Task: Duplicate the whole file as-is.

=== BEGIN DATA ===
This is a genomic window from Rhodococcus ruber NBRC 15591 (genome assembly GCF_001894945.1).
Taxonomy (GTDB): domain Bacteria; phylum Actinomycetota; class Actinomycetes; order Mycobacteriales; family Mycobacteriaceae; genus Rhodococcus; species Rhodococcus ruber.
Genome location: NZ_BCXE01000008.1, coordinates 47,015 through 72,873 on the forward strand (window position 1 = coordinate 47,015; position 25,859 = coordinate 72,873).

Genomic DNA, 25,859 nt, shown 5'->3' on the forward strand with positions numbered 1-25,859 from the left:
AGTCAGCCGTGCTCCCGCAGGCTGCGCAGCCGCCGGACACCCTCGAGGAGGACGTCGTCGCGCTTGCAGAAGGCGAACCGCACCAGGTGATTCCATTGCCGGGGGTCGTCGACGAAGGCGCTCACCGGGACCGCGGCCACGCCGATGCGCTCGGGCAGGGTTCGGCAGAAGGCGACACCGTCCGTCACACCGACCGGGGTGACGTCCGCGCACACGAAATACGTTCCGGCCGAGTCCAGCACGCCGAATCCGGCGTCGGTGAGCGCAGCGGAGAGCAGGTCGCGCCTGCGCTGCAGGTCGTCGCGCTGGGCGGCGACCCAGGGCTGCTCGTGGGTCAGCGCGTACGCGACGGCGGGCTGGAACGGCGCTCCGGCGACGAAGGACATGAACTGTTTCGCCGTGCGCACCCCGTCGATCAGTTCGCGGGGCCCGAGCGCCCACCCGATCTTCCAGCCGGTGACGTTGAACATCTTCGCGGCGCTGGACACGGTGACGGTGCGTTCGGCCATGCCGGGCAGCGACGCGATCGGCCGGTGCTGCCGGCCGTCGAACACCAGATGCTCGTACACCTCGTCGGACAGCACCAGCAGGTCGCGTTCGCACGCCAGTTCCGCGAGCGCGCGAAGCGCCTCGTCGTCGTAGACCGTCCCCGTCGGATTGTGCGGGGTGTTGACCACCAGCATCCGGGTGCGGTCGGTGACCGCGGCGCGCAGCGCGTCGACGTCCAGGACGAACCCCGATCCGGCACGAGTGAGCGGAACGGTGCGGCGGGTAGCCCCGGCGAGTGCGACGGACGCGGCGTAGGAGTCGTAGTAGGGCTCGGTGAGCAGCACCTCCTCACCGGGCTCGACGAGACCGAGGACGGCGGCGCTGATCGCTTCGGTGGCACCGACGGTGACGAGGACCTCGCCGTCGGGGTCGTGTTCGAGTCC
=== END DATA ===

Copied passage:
This is a genomic window from Rhodococcus ruber NBRC 15591 (genome assembly GCF_001894945.1).
Taxonomy (GTDB): domain Bacteria; phylum Actinomycetota; class Actinomycetes; order Mycobacteriales; family Mycobacteriaceae; genus Rhodococcus; species Rhodococcus ruber.
Genome location: NZ_BCXE01000008.1, coordinates 47,015 through 72,873 on the forward strand (window position 1 = coordinate 47,015; position 25,859 = coordinate 72,873).

Genomic DNA, 25,859 nt, shown 5'->3' on the forward strand with positions numbered 1-25,859 from the left:
AGTCAGCCGTGCTCCCGCAGGCTGCGCAGCCGCCGGACACCCTCGAGGAGGACGTCGTCGCGCTTGCAGAAGGCGAACCGCACCAGGTGATTCCATTGCCGGGGGTCGTCGACGAAGGCGCTCACCGGGACCGCGGCCACGCCGATGCGCTCGGGCAGGGTTCGGCAGAAGGCGACACCGTCCGTCACACCGACCGGGGTGACGTCCGCGCACACGAAATACGTTCCGGCCGAGTCCAGCACGCCGAATCCGGCGTCGGTGAGCGCAGCGGAGAGCAGGTCGCGCCTGCGCTGCAGGTCGTCGCGCTGGGCGGCGACCCAGGGCTGCTCGTGGGTCAGCGCGTACGCGACGGCGGGCTGGAACGGCGCTCCGGCGACGAAGGACATGAACTGTTTCGCCGTGCGCACCCCGTCGATCAGTTCGCGGGGCCCGAGCGCCCACCCGATCTTCCAGCCGGTGACGTTGAACATCTTCGCGGCGCTGGACACGGTGACGGTGCGTTCGGCCATGCCGGGCAGCGACGCGATCGGCCGGTGCTGCCGGCCGTCGAACACCAGATGCTCGTACACCTCGTCGGACAGCACCAGCAGGTCGCGTTCGCACGCCAGTTCCGCGAGCGCGCGAAGCGCCTCGTCGTCGTAGACCGTCCCCGTCGGATTGTGCGGGGTGTTGACCACCAGCATCCGGGTGCGGTCGGTGACCGCGGCGCGCAGCGCGTCGACGTCCAGGACGAACCCCGATCCGGCACGAGTGAGCGGAACGGTGCGGCGGGTAGCCCCGGCGAGTGCGACGGACGCGGCGTAGGAGTCGTAGTAGGGCTCGGTGAGCAGCACCTCCTCACCGGGCTCGACGAGACCGAGGACGGCGGCGCTGATCGCTTCGGTGGCACCGACGGTGACGAGGACCTCGCCGTCGGGGTCGTGTTCGAGTCC